Your mood has as much to do with what you eat as what you think. That’s because the brain is totally dependent of key mood-boosting nutrients. In a study at Oxford University, where 15 women were given food lacking the essential mood-boosting nutrient, tryptophan, ten started feeling more depressed within 7 hours. Here are the five key nutrients you need to feel good every day.
THE CHROMIUM FACTOR
If you feel like you never get enough sleep, often feel sleepy in the day, crave carbohydrates and sweet foods, and often feel very moody and sensitive you might have what’s called ‘ atypical depression’. One of Americas’ top professors of psychotherapy, Malcolm MacLeod, discovered something unexpected that turned his patients around. It was an inexpensive chromium supplement. Chromium is an essential mineral that helps stabilise blood sugar. It comes in 200mcg. Taking two, thats 400mcg, in the morning, and one at lunch has proven, in a double blind study to relieve ‘atypical’ depression in days. Of course, we need and welcome more research but chromium can work that fast if it’s your missing factor. It has no side-effects so why not try it? Chromium is in whole foods and lost in the refining process. So, stay away from the white stuff, especially sugar.
WHY ESSENTIAL FATS ARE ESSENTIAL
Extraordinary as it may sound, you can actually predict a country’s murder rate, as well as its depression and suicide rate simply by knowing its seafood intake. That’s what Commander Joe Hibbeln, chief psychiatrist for the US navy, discovered when he pooled the data from numerous countries. Fish, especially oily fish such as salmon and mackerel, is very high in omega 3 fats. These help boost serotonin, that’s the brain’s feel good chemical.
According to Dr Joseph Hibbeln, ‘It’s like building more serotonin factories, instead of just increasing the efficiency of the serotonin you have.’ A recent survey in Norway found the same thing. Those who consumed cod liver oil, another rich source of omega-3, had the lowest incidence of depression, and the longer a person had been taking it the less likely they were to be depressed.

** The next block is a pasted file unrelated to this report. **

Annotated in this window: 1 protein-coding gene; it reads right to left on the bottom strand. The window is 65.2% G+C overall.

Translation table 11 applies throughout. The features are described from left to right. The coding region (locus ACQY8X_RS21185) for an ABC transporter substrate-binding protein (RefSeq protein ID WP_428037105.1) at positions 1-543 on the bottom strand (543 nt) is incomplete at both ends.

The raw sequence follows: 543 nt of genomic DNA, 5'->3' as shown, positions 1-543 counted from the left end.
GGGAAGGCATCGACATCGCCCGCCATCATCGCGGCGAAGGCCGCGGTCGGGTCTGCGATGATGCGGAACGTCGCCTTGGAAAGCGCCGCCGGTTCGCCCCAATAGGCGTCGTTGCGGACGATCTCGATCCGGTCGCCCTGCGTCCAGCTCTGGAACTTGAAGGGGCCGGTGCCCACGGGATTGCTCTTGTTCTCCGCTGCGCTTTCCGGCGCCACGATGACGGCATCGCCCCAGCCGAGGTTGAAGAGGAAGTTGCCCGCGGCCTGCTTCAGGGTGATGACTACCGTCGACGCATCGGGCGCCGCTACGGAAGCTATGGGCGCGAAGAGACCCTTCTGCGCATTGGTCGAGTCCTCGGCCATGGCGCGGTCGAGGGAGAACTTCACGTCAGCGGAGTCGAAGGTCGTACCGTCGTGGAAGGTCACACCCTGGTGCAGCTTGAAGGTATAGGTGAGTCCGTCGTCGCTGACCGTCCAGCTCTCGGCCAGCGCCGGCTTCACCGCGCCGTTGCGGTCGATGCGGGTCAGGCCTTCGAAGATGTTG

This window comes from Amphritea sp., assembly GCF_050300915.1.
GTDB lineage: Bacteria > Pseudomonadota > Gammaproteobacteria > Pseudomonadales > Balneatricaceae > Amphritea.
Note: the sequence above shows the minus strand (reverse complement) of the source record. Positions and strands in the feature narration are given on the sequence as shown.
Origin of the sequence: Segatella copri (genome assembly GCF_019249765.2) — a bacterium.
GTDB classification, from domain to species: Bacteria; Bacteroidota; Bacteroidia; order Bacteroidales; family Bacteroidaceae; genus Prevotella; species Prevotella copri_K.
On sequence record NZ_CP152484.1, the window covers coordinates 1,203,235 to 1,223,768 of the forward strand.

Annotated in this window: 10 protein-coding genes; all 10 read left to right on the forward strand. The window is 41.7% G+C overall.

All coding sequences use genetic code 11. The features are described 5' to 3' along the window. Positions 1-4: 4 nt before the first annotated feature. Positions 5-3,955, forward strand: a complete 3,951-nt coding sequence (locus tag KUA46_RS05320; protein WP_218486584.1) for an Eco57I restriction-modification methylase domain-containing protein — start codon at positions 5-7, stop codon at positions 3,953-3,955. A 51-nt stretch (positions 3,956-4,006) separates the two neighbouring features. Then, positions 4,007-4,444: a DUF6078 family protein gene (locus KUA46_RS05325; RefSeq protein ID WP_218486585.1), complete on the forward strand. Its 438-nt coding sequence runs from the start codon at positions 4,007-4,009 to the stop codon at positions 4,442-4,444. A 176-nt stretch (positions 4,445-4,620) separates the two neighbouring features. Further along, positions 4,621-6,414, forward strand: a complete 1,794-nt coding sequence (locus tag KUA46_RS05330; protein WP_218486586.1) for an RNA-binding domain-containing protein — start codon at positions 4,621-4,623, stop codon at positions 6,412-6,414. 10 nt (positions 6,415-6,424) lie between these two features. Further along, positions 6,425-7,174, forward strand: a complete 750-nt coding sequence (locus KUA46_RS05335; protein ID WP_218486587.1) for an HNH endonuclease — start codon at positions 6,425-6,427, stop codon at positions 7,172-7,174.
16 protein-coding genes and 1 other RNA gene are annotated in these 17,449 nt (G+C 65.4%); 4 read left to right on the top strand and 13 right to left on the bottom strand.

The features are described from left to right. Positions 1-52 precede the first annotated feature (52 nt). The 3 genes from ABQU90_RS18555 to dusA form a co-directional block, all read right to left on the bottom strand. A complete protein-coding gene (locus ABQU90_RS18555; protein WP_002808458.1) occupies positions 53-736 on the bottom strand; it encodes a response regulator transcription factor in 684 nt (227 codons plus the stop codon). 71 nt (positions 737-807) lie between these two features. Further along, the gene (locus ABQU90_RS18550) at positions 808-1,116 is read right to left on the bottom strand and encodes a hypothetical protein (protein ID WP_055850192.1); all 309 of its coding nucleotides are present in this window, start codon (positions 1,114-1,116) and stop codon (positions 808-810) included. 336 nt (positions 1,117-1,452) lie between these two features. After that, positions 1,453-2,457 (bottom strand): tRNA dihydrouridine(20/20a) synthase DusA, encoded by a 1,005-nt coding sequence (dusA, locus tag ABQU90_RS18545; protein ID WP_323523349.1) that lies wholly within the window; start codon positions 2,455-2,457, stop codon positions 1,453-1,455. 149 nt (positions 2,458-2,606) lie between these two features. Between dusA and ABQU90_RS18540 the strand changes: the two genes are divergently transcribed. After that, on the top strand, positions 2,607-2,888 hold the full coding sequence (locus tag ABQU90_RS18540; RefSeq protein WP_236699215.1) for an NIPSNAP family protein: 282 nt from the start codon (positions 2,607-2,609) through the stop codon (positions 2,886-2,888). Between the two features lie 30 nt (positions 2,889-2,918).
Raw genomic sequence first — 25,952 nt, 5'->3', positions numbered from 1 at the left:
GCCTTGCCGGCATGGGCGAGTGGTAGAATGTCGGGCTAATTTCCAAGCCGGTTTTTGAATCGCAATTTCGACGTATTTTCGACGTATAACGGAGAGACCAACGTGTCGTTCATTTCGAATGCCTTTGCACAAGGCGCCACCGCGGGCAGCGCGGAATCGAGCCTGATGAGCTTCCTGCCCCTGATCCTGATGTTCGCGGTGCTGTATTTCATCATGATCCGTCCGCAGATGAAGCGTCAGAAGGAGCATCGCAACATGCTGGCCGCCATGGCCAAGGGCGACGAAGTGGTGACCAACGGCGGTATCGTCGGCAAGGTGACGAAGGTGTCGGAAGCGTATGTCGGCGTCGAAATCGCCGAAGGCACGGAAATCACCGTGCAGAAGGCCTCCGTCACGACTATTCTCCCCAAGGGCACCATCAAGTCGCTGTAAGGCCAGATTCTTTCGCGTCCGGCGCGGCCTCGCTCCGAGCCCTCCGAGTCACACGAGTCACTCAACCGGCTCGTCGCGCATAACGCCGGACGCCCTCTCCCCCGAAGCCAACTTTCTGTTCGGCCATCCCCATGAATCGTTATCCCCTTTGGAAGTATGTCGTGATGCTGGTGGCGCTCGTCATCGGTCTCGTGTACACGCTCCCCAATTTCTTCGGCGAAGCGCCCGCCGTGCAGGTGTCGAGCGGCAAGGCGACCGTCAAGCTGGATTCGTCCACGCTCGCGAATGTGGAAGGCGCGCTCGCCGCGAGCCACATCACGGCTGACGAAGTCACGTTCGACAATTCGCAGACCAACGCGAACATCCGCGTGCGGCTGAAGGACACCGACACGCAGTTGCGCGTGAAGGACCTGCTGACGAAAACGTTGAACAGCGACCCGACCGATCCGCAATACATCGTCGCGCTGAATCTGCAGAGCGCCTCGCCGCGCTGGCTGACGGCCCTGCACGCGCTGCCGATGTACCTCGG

The most comprehensive review and meta-analysis of 19 trials on patients with mild and major depression ‘concludes that ‘the use of omega-3 fats is effective’ both in patients with major depressive disorder and milder depression’. (Grosso, PLoSOne, 2014) Most effective studies give 1,000mg of EPA. Lowest effect occurs with 300mg combined EPA/DHA. Most studies on antidepressant drugs report something like a 15 per cent reduction in depression ratings. Three studies on omega-3s reported an average reduction of 50 per cent – and that’s without side effects. One of the first placebo-controlled trials, by Dr Andrew Stoll from Harvard Medical School, gave 40 depressed patients either omega-3 supplements or a placebo and found a highly significant improvement in the patients on supplements. In the next study, 20 people suffering from severe depression, who were already taking antidepressants but were still depressed, were given either a highly concentrated form of omega-3 factor a placebo. By the third week the depressed patients an EPA rich fish oil supplement were showing major improvement in their mood, whereas those on placebo were not. So you don’t have to wait long for a result. EPA, by the way, is the kind of omega 3 fat that’s helps boost mood the best. That’s secret number 4, supplementing an EPA rich fish oil supplement. We recommend eating oily fish three times a week.
Most anti-depressant drugs are said to work because they boost serotonin, the brain’s happy chemical. They do this, not by helping your brain to make more, but stopping it from breaking it down. If you think about it there are three questions you want to ask: am I low in serotonin? If so, why? And what can I do to boost my serotonin level naturally?
The most direct way to raise a low serotonin level is to supplement the amino acid, called 5-hydroxytryptophan, from which it is made. The first study proving the mood-boosting power of 5-HTP was carried out in the 1970s in Japan, under the direction of Professor Isamu Sano of the Osaka University Medical School. He gave 107 patients 50–300mg of 5-HTP per day, and within two weeks, more than half experienced improvements in their symptoms. By the end of the four weeks of the study, nearly three-quarters of the patients reported either complete relief or significant improvement, with no side effects.
Since then many studies have proven 5-HTP to be more effective than SSRI anti-depressants in the prozac generation. There have been 27 studies to date showing positive results. It also helps you get a good night’s sleep. But not everyone benefits because not everyone is low in serotonin. But, if you are, 5-HTP can be very helpful.